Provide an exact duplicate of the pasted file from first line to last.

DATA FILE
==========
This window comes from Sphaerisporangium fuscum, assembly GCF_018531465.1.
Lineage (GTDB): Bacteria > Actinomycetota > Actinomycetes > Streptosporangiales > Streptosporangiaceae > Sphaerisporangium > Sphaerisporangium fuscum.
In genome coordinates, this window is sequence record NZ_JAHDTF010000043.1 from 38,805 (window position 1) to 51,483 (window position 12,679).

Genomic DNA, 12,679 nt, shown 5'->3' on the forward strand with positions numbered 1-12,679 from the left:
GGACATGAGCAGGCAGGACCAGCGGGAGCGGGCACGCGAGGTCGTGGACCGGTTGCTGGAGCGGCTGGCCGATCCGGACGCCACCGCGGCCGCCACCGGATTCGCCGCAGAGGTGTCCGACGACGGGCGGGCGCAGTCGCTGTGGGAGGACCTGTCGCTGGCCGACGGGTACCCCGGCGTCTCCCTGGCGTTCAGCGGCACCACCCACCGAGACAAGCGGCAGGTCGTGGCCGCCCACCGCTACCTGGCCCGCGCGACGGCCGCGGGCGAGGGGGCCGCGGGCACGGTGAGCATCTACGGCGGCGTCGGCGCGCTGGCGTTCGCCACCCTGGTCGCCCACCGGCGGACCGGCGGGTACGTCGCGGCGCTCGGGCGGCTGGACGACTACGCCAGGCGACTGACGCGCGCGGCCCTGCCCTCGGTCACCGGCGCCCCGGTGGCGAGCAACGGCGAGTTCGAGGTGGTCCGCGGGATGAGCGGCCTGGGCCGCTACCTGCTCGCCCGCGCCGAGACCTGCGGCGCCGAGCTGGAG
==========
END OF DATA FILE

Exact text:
This window comes from Sphaerisporangium fuscum, assembly GCF_018531465.1.
Lineage (GTDB): Bacteria > Actinomycetota > Actinomycetes > Streptosporangiales > Streptosporangiaceae > Sphaerisporangium > Sphaerisporangium fuscum.
In genome coordinates, this window is sequence record NZ_JAHDTF010000043.1 from 38,805 (window position 1) to 51,483 (window position 12,679).

Genomic DNA, 12,679 nt, shown 5'->3' on the forward strand with positions numbered 1-12,679 from the left:
GGACATGAGCAGGCAGGACCAGCGGGAGCGGGCACGCGAGGTCGTGGACCGGTTGCTGGAGCGGCTGGCCGATCCGGACGCCACCGCGGCCGCCACCGGATTCGCCGCAGAGGTGTCCGACGACGGGCGGGCGCAGTCGCTGTGGGAGGACCTGTCGCTGGCCGACGGGTACCCCGGCGTCTCCCTGGCGTTCAGCGGCACCACCCACCGAGACAAGCGGCAGGTCGTGGCCGCCCACCGCTACCTGGCCCGCGCGACGGCCGCGGGCGAGGGGGCCGCGGGCACGGTGAGCATCTACGGCGGCGTCGGCGCGCTGGCGTTCGCCACCCTGGTCGCCCACCGGCGGACCGGCGGGTACGTCGCGGCGCTCGGGCGGCTGGACGACTACGCCAGGCGACTGACGCGCGCGGCCCTGCCCTCGGTCACCGGCGCCCCGGTGGCGAGCAACGGCGAGTTCGAGGTGGTCCGCGGGATGAGCGGCCTGGGCCGCTACCTGCTCGCCCGCGCCGAGACCTGCGGCGCCGAGCTGGAG